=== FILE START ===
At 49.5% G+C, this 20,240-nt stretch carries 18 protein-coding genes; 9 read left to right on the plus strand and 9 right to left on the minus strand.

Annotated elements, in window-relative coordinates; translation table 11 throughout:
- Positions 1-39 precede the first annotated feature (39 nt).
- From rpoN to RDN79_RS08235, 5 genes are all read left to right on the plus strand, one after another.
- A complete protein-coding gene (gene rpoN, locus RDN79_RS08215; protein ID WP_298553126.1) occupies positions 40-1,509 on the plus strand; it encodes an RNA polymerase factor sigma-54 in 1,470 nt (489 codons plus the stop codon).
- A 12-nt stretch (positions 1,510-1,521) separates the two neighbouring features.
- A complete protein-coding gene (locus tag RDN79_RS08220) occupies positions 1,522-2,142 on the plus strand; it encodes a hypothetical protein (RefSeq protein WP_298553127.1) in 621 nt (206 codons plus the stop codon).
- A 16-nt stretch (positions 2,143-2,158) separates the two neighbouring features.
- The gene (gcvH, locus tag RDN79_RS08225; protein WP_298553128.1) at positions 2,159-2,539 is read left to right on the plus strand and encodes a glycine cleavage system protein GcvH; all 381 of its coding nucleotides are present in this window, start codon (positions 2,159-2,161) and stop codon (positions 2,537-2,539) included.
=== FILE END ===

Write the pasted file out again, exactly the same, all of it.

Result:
At 49.5% G+C, this 20,240-nt stretch carries 18 protein-coding genes; 9 read left to right on the plus strand and 9 right to left on the minus strand.

Annotated elements, in window-relative coordinates; translation table 11 throughout:
- Positions 1-39 precede the first annotated feature (39 nt).
- From rpoN to RDN79_RS08235, 5 genes are all read left to right on the plus strand, one after another.
- A complete protein-coding gene (gene rpoN, locus RDN79_RS08215; protein ID WP_298553126.1) occupies positions 40-1,509 on the plus strand; it encodes an RNA polymerase factor sigma-54 in 1,470 nt (489 codons plus the stop codon).
- A 12-nt stretch (positions 1,510-1,521) separates the two neighbouring features.
- A complete protein-coding gene (locus tag RDN79_RS08220) occupies positions 1,522-2,142 on the plus strand; it encodes a hypothetical protein (RefSeq protein WP_298553127.1) in 621 nt (206 codons plus the stop codon).
- A 16-nt stretch (positions 2,143-2,158) separates the two neighbouring features.
- The gene (gcvH, locus tag RDN79_RS08225; protein WP_298553128.1) at positions 2,159-2,539 is read left to right on the plus strand and encodes a glycine cleavage system protein GcvH; all 381 of its coding nucleotides are present in this window, start codon (positions 2,159-2,161) and stop codon (positions 2,537-2,539) included.